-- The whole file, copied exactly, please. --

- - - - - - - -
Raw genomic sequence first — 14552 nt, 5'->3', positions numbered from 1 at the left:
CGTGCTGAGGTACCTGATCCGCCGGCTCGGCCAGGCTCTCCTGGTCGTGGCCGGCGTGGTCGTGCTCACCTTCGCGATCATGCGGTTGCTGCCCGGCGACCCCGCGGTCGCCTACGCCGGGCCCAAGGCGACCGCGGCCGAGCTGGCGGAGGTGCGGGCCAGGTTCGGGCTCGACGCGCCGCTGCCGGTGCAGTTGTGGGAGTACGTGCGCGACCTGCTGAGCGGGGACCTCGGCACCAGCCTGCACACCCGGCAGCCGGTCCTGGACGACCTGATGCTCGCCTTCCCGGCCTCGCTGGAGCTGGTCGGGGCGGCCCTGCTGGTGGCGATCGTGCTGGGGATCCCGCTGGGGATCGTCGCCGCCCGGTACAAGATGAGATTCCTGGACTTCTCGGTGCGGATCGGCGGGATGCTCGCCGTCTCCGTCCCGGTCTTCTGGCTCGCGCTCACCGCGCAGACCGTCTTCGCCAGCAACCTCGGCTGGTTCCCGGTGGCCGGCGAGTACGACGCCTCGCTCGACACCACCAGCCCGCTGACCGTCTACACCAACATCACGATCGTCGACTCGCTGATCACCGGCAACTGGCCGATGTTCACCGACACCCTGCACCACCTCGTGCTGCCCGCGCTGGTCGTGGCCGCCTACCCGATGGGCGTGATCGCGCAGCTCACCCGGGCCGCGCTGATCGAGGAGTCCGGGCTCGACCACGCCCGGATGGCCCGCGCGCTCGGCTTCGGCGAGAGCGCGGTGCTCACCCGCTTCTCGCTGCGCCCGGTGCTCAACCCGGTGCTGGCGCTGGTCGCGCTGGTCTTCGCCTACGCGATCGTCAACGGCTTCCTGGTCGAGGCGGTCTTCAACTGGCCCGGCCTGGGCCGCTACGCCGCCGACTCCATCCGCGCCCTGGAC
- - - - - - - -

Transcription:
Raw genomic sequence first — 14552 nt, 5'->3', positions numbered from 1 at the left:
CGTGCTGAGGTACCTGATCCGCCGGCTCGGCCAGGCTCTCCTGGTCGTGGCCGGCGTGGTCGTGCTCACCTTCGCGATCATGCGGTTGCTGCCCGGCGACCCCGCGGTCGCCTACGCCGGGCCCAAGGCGACCGCGGCCGAGCTGGCGGAGGTGCGGGCCAGGTTCGGGCTCGACGCGCCGCTGCCGGTGCAGTTGTGGGAGTACGTGCGCGACCTGCTGAGCGGGGACCTCGGCACCAGCCTGCACACCCGGCAGCCGGTCCTGGACGACCTGATGCTCGCCTTCCCGGCCTCGCTGGAGCTGGTCGGGGCGGCCCTGCTGGTGGCGATCGTGCTGGGGATCCCGCTGGGGATCGTCGCCGCCCGGTACAAGATGAGATTCCTGGACTTCTCGGTGCGGATCGGCGGGATGCTCGCCGTCTCCGTCCCGGTCTTCTGGCTCGCGCTCACCGCGCAGACCGTCTTCGCCAGCAACCTCGGCTGGTTCCCGGTGGCCGGCGAGTACGACGCCTCGCTCGACACCACCAGCCCGCTGACCGTCTACACCAACATCACGATCGTCGACTCGCTGATCACCGGCAACTGGCCGATGTTCACCGACACCCTGCACCACCTCGTGCTGCCCGCGCTGGTCGTGGCCGCCTACCCGATGGGCGTGATCGCGCAGCTCACCCGGGCCGCGCTGATCGAGGAGTCCGGGCTCGACCACGCCCGGATGGCCCGCGCGCTCGGCTTCGGCGAGAGCGCGGTGCTCACCCGCTTCTCGCTGCGCCCGGTGCTCAACCCGGTGCTGGCGCTGGTCGCGCTGGTCTTCGCCTACGCGATCGTCAACGGCTTCCTGGTCGAGGCGGTCTTCAACTGGCCCGGCCTGGGCCGCTACGCCGCCGACTCCATCCGCGCCCTGGAC